In addition to ancient Egypt, many other cultures around the world have traditions of mummifying the dead, such as the Chinese, the ancient peoples of the Canary Islands, the Guanches, and many pre-Colombian societies in South America. , including the Inca civilization. Mummification is a way for them to pay homage to the deceased or express an important religious belief - belief in the existence of an afterlife.
The embalming process often involves intentionally removing moisture from the dead body and using preservative chemicals, such as turpentine, to dry the meat and body parts. However, there are also mummies that are created naturally when the body is exposed to cold, dry conditions or some other environmental factor that can prevent decomposition.
The world's oldest natural mummy was found baseball jersey design in Spirit Cave, a suburb of Fallon, Nevada (USA). The dry and thin atmosphere of the cave has helped it survive to this day. At the time this mummy was discovered in 1940, scientists thought it was only about 1,500 to 2,000 years ago. But in the 1990s, researchers determined it to be more than 10,000 years old after they used radiocarbon dating.
the oldest natural mummy in ancient Egypt dates back just over 5,500 years. This is the mummy of a young woman whose body is covered in a layer of fur after death. “Otzi the Iceman” is another famous natural mummy known to be the oldest in Europe. After Otzi was murdered in the Alps about 5,300 years ago, his body was preserved in ice, until a tourist caught it in 1991.
The first civilization to practice mummification
In 1917, German archaeologist Max Uhle discovered the oldest intentionally created mummies in the Camarones Valley in Chile. This valley is located in the Atacama Desert, a narrow strip of land between the Pacific Ocean and the Andes Mountains. The Atacama Desert has very little rainfall and is one of the driest places on Earth.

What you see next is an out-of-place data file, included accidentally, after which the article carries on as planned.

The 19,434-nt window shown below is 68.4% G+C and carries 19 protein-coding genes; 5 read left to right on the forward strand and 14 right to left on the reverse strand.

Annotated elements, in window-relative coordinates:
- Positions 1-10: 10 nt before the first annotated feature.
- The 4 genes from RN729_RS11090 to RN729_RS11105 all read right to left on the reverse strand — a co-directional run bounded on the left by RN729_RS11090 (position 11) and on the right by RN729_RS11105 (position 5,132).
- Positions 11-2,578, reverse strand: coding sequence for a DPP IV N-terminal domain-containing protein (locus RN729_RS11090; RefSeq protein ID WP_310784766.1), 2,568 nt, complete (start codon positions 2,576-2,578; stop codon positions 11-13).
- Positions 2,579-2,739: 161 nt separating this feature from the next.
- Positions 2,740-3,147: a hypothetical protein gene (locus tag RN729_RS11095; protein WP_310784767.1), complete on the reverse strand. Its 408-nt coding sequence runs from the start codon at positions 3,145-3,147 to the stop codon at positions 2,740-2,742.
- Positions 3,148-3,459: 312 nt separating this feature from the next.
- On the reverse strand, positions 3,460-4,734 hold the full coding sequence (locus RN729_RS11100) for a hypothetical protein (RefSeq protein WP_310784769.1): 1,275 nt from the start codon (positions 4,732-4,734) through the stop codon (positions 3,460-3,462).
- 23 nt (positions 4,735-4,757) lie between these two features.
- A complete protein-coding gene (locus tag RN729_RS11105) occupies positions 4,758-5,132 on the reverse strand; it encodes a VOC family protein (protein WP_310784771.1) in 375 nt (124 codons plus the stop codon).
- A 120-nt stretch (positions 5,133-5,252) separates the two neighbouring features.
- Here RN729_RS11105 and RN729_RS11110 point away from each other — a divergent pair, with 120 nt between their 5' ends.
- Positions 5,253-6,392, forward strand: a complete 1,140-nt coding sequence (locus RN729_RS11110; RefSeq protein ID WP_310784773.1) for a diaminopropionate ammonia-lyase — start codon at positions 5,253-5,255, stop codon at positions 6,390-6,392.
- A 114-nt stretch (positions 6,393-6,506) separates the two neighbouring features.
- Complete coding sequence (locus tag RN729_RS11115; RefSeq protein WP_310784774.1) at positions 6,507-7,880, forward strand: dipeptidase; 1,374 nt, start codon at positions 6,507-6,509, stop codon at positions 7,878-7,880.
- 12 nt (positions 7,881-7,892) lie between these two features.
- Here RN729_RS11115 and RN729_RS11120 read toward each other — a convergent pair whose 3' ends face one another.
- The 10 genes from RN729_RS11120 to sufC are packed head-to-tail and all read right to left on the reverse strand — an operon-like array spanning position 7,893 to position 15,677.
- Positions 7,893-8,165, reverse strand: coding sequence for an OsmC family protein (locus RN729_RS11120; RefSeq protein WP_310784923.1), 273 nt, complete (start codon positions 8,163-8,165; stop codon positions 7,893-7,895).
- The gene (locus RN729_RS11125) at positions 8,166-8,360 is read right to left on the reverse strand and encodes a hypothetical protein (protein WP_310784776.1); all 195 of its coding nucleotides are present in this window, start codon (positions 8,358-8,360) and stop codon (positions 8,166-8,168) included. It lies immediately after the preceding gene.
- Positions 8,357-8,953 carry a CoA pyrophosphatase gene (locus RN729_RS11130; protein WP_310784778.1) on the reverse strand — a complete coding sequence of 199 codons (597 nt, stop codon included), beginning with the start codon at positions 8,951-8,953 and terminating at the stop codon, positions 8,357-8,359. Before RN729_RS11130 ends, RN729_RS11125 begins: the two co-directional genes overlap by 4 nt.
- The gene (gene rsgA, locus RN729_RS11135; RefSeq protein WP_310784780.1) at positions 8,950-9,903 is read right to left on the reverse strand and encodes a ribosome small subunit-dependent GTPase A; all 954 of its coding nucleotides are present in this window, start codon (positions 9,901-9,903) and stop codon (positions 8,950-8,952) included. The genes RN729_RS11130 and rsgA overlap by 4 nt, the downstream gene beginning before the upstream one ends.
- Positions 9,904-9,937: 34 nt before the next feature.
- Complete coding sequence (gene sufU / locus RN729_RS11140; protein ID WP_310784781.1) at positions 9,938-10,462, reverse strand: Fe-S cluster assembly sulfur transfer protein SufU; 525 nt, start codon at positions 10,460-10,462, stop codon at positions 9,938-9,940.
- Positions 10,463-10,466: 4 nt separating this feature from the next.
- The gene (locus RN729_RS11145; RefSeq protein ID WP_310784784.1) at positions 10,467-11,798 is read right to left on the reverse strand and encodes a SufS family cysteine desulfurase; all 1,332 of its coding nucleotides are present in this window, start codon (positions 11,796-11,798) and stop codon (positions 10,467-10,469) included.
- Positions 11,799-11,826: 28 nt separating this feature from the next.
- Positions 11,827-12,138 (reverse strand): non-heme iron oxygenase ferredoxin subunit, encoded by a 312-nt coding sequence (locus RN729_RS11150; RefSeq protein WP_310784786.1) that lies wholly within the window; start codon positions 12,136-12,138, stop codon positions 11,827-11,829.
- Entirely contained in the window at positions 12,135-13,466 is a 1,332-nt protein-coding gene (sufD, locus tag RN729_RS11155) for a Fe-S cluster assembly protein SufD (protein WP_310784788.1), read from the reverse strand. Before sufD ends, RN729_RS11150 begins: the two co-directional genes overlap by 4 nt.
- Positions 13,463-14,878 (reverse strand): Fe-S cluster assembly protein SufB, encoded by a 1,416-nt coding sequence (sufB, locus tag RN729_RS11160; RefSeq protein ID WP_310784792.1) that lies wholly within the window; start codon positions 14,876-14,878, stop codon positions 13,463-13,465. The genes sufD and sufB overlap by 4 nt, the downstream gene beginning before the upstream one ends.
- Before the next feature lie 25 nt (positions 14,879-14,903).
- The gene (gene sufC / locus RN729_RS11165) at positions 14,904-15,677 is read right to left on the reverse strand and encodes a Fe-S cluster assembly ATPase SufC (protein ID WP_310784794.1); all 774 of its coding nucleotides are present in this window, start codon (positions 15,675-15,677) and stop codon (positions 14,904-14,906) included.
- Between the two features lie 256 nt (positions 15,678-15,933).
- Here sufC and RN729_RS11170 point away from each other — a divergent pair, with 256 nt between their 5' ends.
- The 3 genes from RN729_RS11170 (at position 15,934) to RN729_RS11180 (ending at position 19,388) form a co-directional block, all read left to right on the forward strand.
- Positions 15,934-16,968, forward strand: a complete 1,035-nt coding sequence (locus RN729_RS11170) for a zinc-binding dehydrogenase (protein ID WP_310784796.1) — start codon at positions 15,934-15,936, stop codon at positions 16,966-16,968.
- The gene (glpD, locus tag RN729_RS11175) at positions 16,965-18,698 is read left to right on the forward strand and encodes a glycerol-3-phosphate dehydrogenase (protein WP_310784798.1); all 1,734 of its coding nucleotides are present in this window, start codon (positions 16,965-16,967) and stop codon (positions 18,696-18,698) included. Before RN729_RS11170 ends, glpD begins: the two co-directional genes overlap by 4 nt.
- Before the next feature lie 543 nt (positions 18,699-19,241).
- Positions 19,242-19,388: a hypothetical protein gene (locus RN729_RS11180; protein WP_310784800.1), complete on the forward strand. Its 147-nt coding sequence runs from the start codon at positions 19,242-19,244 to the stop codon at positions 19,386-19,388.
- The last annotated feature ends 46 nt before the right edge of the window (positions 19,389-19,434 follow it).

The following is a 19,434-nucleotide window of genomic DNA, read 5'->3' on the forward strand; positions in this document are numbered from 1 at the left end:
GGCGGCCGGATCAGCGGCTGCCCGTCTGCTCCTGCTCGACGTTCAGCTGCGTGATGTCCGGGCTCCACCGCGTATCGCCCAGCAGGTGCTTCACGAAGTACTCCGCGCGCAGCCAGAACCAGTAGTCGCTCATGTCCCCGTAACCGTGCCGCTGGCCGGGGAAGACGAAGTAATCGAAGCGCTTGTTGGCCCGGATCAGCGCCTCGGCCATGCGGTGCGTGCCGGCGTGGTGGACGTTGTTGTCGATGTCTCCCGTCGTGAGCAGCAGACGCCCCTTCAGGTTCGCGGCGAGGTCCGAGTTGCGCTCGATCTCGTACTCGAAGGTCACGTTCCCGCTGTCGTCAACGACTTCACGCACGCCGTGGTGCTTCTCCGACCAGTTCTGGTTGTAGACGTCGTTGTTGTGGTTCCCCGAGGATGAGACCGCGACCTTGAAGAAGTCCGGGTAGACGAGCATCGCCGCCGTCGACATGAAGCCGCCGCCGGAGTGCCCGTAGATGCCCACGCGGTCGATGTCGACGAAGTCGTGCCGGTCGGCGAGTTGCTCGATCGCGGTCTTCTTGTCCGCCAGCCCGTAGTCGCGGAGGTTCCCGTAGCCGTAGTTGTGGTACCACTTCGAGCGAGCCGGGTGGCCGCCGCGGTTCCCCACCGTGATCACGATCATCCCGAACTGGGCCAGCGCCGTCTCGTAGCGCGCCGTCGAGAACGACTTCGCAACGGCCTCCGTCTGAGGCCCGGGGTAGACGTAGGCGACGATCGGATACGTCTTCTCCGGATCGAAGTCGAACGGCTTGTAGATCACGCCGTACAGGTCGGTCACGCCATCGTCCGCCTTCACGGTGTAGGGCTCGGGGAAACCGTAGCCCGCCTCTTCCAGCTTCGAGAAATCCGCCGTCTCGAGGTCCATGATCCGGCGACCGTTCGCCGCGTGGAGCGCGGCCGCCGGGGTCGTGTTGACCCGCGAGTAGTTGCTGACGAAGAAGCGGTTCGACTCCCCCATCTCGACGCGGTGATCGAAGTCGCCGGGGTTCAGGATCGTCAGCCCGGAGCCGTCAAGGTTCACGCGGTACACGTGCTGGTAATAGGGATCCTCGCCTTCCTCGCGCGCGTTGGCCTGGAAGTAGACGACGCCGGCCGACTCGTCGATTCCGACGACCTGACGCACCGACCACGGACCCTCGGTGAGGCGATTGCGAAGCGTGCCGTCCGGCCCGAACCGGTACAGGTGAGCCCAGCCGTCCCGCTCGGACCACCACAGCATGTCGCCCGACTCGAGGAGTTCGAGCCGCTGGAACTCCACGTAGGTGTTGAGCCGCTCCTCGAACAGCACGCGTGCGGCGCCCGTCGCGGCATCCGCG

These mummies belong to the ancient Chinchorro
This is a prehistoric people who lived in coastal villages in southern Peru and northern Chile about 3,100 - 9,000 years ago. They live mainly on fishing, hunting land animals and gathering edible plants from the surrounding area.
The Chinchorro people started the practice of mummification about 7,000 years ago, 2,000 years earlier than the mummies of the Egyptian Pharaohs. First, people will cut off the head, arms and legs of the dead person, remove all the organs and flesh, and remove the brain through a hole in the skull. Skin is stripped from a body and then reattached, much like removing socks from a foot and putting them back on. Next, they would put hot coals into the baseball jacket hollow part of the dead body [after removing the organs] to dry it with heat. Finally, the detached parts are put back together. The body will be stuffed with fur, vegetable fibers, and clay. The mummy wears a short black wig and a clay mask.
In the early stages of the Chinchorro culture (about 4,500 - 7,000 years ago), people would cover the outside of the mummy with a black paint made of manganese. From 2500 BC until this practice disappeared around the first century BC, they used red ocher instead of manganese. Not only the elite but all sections of Chinchorro society were mummified, including infants, children, adults, and even fetuses.
Famous mummies in Egypt
In ancient Egypt, the mummification process was the most elaborate and complex. The first Egyptian mummies intentionally created by humans date back to 3,500 BC. Unlike Chinchorro society, the practice of mummification in ancient Egypt was only for the upper classes such as Pharaohs, queens, noble families and the rich. Ordinary people are rarely mummified because it is very expensive.